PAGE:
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Attack on Pearl Harbor

Platform(s): PC
Genre: Action
Publisher: Legendo Entertainment
Developer: 3D People


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PC Review - 'Attack on Pearl Harbor'

by James King on Sept. 14, 2007 @ 4:42 a.m. PDT

In Attack on Pearl Harbor, history's yours to shape: Either nation can win the war depending on your actions as players battle for supremacy behind the cockpits of some of the most prolific fighters, bombers and torpedo-bearing aircraft of the WWII Pacific Theater.

Genre: Flight/Action
Publisher: CDV Software
Developer: Legendo Entertainment
Release Date: July 30, 2007


Based on the Pacific Theatre of World War II, Attack on Pearl Harbor is an arcade-style flight game that lets you fight for either the Japanese or United States in their respective campaigns. If you're looking for a historically accurate, realistic flight simulation, then you should look elsewhere. While most of the content in the game is based on actual battles, the storyline doesn't accurately reflect events, since you can nearly single-handedly win the war for whichever side you decide to play.

As an arcade flight title, the physics in Attack on Pearl Harbor break a few rules. You have an infinite supply of fuel, you don't have to know anything about flying to complete the missions, and mid-air collisions merely take off a fraction of your health bar. There is also no need to worry about WWII air combat tactics, since they were hardly applied to the game design or AI, if at all. The arcade-style gameplay may turn off some people, but it also serves as one of the game's highlights because it delivers a fun, refreshing action fix without bogging down the player with endless details. Whether or not the climb rate on a P-40 Warhawk is accurately displayed doesn't interest the average person.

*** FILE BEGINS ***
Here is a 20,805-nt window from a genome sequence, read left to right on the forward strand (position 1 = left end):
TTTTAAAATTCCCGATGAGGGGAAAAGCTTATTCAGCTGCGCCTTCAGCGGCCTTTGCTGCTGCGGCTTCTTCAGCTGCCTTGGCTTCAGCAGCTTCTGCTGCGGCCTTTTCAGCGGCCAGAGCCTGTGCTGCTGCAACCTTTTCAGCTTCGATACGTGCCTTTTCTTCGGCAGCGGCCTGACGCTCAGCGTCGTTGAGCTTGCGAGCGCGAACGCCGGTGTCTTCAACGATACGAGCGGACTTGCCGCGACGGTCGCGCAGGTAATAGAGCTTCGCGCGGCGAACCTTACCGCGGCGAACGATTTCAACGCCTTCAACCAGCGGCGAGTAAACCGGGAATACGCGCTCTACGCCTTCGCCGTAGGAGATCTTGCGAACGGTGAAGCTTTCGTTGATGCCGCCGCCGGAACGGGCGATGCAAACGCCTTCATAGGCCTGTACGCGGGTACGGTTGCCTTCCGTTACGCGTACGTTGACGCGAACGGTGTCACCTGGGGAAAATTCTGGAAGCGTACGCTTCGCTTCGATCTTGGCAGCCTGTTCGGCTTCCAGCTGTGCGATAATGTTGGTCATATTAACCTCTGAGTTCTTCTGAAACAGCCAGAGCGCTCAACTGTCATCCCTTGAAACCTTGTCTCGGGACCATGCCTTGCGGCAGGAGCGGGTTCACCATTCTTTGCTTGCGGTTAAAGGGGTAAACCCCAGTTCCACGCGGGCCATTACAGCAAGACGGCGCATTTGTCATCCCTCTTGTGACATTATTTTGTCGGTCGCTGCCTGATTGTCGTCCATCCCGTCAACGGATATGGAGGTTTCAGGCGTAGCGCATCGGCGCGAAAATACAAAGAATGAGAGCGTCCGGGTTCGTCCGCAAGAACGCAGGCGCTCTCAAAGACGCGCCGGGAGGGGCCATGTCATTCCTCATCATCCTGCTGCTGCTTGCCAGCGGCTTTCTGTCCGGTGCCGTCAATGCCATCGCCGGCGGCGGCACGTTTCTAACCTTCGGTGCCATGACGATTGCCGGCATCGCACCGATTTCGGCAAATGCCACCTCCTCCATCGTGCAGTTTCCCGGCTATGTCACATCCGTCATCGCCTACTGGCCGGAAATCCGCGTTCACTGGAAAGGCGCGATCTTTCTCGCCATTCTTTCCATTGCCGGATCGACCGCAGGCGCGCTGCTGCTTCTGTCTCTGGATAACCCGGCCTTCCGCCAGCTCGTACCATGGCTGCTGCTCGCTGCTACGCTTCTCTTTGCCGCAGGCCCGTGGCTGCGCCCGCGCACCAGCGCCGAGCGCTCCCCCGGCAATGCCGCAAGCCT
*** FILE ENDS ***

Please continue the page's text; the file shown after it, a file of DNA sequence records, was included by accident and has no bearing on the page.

Attack on Pearl Harbor features two campaigns: Japanese and U.S. Each campaign is divided into two halves, with each half consisting of 10 to 15 missions. Across both campaigns, the game has over 50 missions. The story is delivered through audio commentary during the missions and narrated comic book-like cut scenes, which are an interesting alternative and fit very well with the game's theme and style.

Each side has three planes from which to choose: fighter plane, dive bomber, and torpedo bomber. The fighter plane is for aerial superiority and comes with four machine guns and a dumb fire rocket, the dive bomber is for taking out ground targets and comes equipped with dual machine guns and three bombs, and the torpedo bomber is also equipped with dual machine guns and carries a torpedo for taking out naval targets. The mission parameters will determine which plane you choose; some missions will let you select any of the three, while others will force you to fly a specific one. The armaments may differ, but there aren't many differences between the three planes in terms of control, speed and maneuverability.

The aerial combat in Attack on Pearl Harbor is fast-paced and intense. Much of the fighting probably doesn't reflect real dog fighting, but for those who don't know about realistic flight (like myself), it was an enjoyable escapade. The keyboard and mouse work surprisingly well for controlling your aircraft: W is the acceleration, S slows you down, Q lets you look behind the plane, and the A and D keys let you look to the left and right, respectively. You fire your machine guns with the left mouse button and the alternate weapon with the right-click. The space bar controls your aircraft takeoff from a runway or carrier, and you don't even need to worry about landing, since the mission ends after you've completed your objectives. That's pretty much the extent of the flight controls, so you'll be flying around in no time without needing to read the instruction manual. You also have the option of using a joystick or gamepad, including an Xbox 360 controller.